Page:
Business Office Technology: Salary, Career and Education Information

Programs in business office technology typically cover a wide variety of technical skills. Find out about the requirements of these programs, and learn about career options, job growth and salary info for business technology graduates.

Essential Information

Business office technology refers to the technical devices and tools used by various organizations for everyday tasks, such as managing clients, fulfilling orders, maintaining payroll information, analyzing sales records and conducting communications. Most technically-oriented careers require some level of undergraduate education, such as a bachelor's degree in computer science. Individuals working in entry-level business office technology positions, such as secretaries, might learn skills through on-the-job training or earn an associate's degree or certificate in administrative assisting or business technology.

Career Network and Computer Systems Administrator Computer Systems Analyst Secretary and Administrative Assistant
Education Requirements Bachelor's degree in computer science or related field Bachelor's degree, usually in computer or information science High school diploma or the equivalent
Projected Job Growth (2012-22)* 12% 25% 12%
Median Salary (2013)* $74,000 $81,190 $32,840

Source: *U.S. Bureau of Labor Statistics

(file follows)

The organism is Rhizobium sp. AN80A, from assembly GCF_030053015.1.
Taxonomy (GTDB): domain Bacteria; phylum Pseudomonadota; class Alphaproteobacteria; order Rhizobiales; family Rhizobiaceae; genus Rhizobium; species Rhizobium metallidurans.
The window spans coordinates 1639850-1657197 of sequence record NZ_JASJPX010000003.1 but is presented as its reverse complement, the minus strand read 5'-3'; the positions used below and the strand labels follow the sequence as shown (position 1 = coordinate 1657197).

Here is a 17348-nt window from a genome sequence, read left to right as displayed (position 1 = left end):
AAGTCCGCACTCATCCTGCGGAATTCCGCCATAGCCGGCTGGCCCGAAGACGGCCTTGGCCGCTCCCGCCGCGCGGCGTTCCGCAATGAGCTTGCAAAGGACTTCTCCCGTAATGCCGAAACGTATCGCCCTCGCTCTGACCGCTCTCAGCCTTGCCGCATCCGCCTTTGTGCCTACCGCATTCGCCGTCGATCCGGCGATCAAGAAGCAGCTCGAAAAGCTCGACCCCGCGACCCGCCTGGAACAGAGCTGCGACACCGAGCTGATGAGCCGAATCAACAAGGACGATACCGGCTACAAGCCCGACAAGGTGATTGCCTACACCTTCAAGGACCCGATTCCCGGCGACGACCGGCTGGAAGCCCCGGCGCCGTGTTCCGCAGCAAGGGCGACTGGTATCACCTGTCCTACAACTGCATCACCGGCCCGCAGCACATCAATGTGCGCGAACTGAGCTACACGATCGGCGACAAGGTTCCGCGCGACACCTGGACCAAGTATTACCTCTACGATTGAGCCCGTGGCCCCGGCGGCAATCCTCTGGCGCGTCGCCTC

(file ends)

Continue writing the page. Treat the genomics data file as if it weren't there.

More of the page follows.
Career Options

Jobs in business office technology encompass a broad range of abilities and talents. Many business office technology positions require technical skills, like programming. The duties of secretaries and administrative assistants include clerical tasks, like typing.

Network and Computer Systems Administrators

Individuals working as network and computer systems administrators help businesses store and access information in an efficient manner. They need a bachelor's degree in computer science or a related field. Keeping up with the latest technology through continuing education courses is essential, and some employers desire someone with professional certifications.

Network and computer systems administrators received a median salary of $74,000 in May 2013, according to the U.S. Bureau of Labor Statistics (BLS). The BLS projected 12% job growth for this occupation from 2012-22 (www.bls.gov).

Computer Systems Analysts

Computer systems analysts help various enterprises devise solutions to common issues that arise during business operations, such as collecting payments. Most hold a bachelor's degree in computer or information science, although degrees in other areas might be acceptable with the right experience.

According to the BLS, computer systems analysts earned a median annual wage of $81,190 in May 2013. The BLS projected that jobs in this field would increase by 25% from 2012-22, which was much faster than other professions.

Secretaries and Administrative Assistants

Secretaries and administrative assistants utilize office technologies to perform various clerical duties, such as appointment keeping and data entry. High school graduates can assume entry-level jobs, although many aspiring secretaries take some clerical courses at vocational schools or community colleges. Medical and legal secretaries require specialized training in areas such as terminology and ethics.

The median annual salary of these office workers, as reported by the BLS, was $32,840 in May 2013. Job growth for secretaries and administrative assistants was estimated by the BLS at 12% for 2012-22.

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